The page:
Volume 1, Edition 15
‘Toronto Tuesday‘ is a weekly photo feature about random stuff (landmarks, people, culture, seasons, etc.) in the city.
Memorial to Hungarian Revolution of 1956
The 1956 Hungarian Revolution was a spontaneous nationwide revolt against the Stalinist government of Hungary and its Soviet-imposed policies, lasting from 23 October until 10 November 1956. As the protests gained momentum all across the country, the communist government fell. USSR sent troops to crush the protesters and took over the government in a military action that resulted in 3,200 deaths and 200,000 refugees.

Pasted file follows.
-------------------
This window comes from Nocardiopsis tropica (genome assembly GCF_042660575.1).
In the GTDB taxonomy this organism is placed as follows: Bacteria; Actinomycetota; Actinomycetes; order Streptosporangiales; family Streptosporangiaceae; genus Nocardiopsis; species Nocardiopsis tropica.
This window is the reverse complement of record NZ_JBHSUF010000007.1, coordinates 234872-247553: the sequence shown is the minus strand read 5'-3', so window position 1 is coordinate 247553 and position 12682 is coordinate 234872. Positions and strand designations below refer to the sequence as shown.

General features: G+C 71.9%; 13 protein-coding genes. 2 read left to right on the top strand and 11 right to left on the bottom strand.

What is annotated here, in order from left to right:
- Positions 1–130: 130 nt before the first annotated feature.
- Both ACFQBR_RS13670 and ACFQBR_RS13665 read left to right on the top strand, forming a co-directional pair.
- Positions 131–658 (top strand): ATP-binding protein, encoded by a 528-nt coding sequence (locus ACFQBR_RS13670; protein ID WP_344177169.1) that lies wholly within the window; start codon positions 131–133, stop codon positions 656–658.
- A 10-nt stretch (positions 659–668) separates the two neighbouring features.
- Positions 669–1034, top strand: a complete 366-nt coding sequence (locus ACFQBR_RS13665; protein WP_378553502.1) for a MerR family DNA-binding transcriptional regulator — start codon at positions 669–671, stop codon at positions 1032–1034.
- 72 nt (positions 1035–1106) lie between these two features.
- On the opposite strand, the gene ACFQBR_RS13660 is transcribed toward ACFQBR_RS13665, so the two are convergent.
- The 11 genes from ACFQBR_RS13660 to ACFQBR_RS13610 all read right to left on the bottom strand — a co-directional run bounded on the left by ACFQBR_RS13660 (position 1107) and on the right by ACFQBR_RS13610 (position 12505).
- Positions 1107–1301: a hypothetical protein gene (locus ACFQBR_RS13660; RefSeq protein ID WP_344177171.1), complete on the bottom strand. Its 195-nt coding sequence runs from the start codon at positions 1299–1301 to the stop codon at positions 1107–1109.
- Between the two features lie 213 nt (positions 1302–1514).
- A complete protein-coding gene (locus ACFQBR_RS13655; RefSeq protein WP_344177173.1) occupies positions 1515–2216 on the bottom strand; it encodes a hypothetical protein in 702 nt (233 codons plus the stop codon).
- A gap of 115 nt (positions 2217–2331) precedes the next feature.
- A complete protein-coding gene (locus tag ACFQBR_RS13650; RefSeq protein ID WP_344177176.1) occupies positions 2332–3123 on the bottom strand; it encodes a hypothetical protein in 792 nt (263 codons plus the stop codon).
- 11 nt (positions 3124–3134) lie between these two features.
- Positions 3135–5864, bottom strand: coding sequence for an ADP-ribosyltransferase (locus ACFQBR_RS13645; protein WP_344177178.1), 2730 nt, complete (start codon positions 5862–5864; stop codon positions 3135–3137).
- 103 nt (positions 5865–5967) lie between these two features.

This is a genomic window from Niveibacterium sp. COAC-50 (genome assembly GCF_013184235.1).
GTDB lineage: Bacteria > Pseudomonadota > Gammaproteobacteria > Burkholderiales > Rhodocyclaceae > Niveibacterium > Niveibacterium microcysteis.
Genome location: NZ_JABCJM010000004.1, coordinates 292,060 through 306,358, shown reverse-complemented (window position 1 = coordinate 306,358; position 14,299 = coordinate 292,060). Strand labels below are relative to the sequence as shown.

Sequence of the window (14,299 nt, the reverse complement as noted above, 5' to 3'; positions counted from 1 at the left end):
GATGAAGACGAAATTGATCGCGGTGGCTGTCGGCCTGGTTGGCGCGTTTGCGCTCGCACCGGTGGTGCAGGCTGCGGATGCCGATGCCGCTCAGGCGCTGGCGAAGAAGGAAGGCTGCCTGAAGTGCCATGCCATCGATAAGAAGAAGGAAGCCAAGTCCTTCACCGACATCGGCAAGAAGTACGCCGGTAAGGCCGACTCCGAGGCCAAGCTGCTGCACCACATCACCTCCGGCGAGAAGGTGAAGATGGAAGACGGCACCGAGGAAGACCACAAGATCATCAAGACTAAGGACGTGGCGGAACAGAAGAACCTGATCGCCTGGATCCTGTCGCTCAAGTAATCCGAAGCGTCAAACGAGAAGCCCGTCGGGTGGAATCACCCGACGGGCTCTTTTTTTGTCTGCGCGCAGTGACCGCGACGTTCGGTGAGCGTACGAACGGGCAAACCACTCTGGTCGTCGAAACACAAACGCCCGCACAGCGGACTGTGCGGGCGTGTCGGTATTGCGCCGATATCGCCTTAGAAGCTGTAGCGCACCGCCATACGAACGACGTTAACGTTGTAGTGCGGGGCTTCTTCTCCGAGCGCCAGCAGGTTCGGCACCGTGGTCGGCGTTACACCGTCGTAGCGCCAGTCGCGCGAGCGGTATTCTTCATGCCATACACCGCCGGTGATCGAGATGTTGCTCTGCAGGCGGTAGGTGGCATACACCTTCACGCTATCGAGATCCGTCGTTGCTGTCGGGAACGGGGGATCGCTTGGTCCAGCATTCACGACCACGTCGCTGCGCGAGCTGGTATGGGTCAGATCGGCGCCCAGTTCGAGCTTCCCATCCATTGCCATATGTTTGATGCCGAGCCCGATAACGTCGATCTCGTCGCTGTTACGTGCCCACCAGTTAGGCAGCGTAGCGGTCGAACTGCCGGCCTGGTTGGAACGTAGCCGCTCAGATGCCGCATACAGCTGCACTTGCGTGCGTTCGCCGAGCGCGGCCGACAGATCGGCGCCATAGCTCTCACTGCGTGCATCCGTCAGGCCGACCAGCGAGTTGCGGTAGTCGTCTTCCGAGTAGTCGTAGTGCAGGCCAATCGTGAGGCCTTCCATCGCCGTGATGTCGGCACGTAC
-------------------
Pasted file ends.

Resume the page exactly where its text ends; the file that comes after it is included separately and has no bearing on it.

Hungarian Freedom Fight Memorial
Anti-communist Western governments were quick to glorify the struggle and term it as the beginning of end of Soviet era. The Soviets on the other hand cultivated the perception that communism was both irreversible and monolithic.
I live close to the east European neighborhood and this memorial is located on the waterfront trail south of Queensway-Queen St. W junction.
Memorial. I don’t know what that ugly gray box is doing there.
The memorial was erected in 1966 and reads “Freedom for Hungary, Freedom for all.” I like the abstractness of the sculpture. Click the images for a bigger view.
I think the monument was simply a political statement about Canada’s stance during the cold war. I also think that the message appeals to people’s emotions (manipulation?) rather than a factual description – e.g. use of phrases like ‘men, women, children’, ‘worldwide’ etc.